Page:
(HealthDay News) — Moderate drinkers are more than three times as likely as abstainers to show abnormal levels of atrophy in the right hippocampus, according to a study published online in The BMJ.
The findings are based on 550 British adults who were 43 years old, on average, at the outset. Over the next 30 years, they reported on their health and lifestyle habits every 5 years or so. They also took standard tests of memory and other cognitive skills. Toward the end of the study, they underwent magnetic resonance imaging of the brain.
The researchers found that higher alcohol consumption was associated with increased odds of hippocampal atrophy in a dose-dependent manner. Overall, moderate drinkers were more than three times as likely as abstainers to show abnormal levels of atrophy in the right hippocampus. That included people who averaged 14 to 21 units of alcohol each week. Similarly, both moderate and heavier drinkers showed a faster decline in language fluency over 30 years — a 14% to 17% greater reduction, vs abstainers.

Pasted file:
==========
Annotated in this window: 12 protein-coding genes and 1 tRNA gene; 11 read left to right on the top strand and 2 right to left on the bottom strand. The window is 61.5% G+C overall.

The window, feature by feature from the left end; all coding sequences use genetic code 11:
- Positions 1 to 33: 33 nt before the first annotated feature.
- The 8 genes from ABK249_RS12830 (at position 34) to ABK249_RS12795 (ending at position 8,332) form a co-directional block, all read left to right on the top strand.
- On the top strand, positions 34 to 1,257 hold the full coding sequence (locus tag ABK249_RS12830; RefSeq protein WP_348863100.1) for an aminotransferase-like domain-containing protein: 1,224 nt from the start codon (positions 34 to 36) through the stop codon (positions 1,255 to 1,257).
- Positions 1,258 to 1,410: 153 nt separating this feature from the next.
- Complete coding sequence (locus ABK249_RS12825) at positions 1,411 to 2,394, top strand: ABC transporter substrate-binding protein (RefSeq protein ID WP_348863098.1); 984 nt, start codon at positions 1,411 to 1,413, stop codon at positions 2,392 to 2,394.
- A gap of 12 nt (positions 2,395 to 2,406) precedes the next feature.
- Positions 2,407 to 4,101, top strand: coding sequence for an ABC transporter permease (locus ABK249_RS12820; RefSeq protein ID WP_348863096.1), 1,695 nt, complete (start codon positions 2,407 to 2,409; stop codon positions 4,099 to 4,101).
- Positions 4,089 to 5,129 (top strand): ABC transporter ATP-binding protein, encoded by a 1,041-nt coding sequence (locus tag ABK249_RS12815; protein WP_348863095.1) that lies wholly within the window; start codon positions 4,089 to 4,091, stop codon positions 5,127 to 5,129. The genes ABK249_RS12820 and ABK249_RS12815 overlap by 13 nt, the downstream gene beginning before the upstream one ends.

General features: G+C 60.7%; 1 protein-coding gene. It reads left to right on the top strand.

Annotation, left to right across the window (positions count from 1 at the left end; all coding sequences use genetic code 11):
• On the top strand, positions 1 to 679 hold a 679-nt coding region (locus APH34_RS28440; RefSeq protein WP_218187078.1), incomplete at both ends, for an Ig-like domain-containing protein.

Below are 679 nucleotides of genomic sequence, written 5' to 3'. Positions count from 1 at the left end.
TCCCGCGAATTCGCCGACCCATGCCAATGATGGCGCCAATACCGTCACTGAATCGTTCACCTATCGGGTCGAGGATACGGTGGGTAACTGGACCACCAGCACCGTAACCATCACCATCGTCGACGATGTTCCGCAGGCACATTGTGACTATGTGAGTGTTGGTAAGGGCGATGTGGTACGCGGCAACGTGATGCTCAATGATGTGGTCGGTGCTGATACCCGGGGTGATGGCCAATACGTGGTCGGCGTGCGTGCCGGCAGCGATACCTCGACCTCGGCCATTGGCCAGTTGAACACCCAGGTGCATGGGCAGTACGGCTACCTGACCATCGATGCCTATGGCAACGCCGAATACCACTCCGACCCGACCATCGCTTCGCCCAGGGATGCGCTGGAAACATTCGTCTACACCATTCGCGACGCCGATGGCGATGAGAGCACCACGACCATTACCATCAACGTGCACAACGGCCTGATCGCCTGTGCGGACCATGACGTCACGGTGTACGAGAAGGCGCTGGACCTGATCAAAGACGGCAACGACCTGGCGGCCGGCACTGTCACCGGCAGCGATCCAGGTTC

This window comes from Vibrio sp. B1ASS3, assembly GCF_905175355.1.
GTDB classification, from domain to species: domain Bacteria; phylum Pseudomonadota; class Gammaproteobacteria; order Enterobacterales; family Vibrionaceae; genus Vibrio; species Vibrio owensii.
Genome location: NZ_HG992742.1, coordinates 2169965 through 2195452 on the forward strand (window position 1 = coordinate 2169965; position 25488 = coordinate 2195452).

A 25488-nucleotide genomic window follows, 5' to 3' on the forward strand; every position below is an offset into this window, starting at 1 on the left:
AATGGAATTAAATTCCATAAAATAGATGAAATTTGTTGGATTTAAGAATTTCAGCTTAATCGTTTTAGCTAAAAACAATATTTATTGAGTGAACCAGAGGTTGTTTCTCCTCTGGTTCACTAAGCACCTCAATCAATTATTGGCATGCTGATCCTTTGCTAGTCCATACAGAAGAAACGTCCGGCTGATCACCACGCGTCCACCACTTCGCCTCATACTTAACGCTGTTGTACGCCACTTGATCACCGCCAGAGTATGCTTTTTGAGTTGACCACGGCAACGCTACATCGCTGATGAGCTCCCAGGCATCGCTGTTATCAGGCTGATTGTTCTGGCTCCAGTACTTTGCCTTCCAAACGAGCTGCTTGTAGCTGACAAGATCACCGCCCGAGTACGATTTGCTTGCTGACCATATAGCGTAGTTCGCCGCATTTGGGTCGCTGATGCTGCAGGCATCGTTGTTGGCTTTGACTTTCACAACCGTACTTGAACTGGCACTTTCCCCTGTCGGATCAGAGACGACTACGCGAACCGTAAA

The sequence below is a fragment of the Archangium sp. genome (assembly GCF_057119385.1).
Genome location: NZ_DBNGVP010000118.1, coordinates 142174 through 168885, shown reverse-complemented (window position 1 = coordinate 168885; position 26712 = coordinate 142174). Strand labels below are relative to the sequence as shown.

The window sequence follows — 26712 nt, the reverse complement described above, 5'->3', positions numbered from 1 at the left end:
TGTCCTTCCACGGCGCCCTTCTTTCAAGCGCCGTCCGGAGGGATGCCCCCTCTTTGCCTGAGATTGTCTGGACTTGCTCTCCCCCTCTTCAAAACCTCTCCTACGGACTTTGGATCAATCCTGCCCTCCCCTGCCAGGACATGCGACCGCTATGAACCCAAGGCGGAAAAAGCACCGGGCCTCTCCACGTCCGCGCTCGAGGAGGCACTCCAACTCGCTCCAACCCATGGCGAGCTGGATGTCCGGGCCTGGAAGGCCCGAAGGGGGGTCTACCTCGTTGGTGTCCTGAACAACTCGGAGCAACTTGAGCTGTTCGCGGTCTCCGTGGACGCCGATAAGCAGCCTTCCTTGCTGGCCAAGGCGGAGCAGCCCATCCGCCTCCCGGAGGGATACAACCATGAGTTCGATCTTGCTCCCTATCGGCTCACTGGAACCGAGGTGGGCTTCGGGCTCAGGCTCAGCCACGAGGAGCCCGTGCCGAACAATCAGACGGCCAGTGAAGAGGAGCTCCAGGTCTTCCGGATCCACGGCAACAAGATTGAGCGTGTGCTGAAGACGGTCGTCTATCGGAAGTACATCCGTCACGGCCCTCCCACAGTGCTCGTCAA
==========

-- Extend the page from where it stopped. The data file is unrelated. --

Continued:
“Alcohol consumption, even at moderate levels, is associated with adverse brain outcomes including hippocampal atrophy,” the authors conclude. “These results support the recent reduction in alcohol guidance in the United Kingdom and question the current limits recommended in the United States.”
- Topiwala A, Allan CL, Valkanova V, et al. Moderate alcohol consumption as risk factor for adverse brain outcomes and cognitive decline: longitudinal cohort study. BMJ. 6 June 2017. doi: 10.1136/bmj.j2353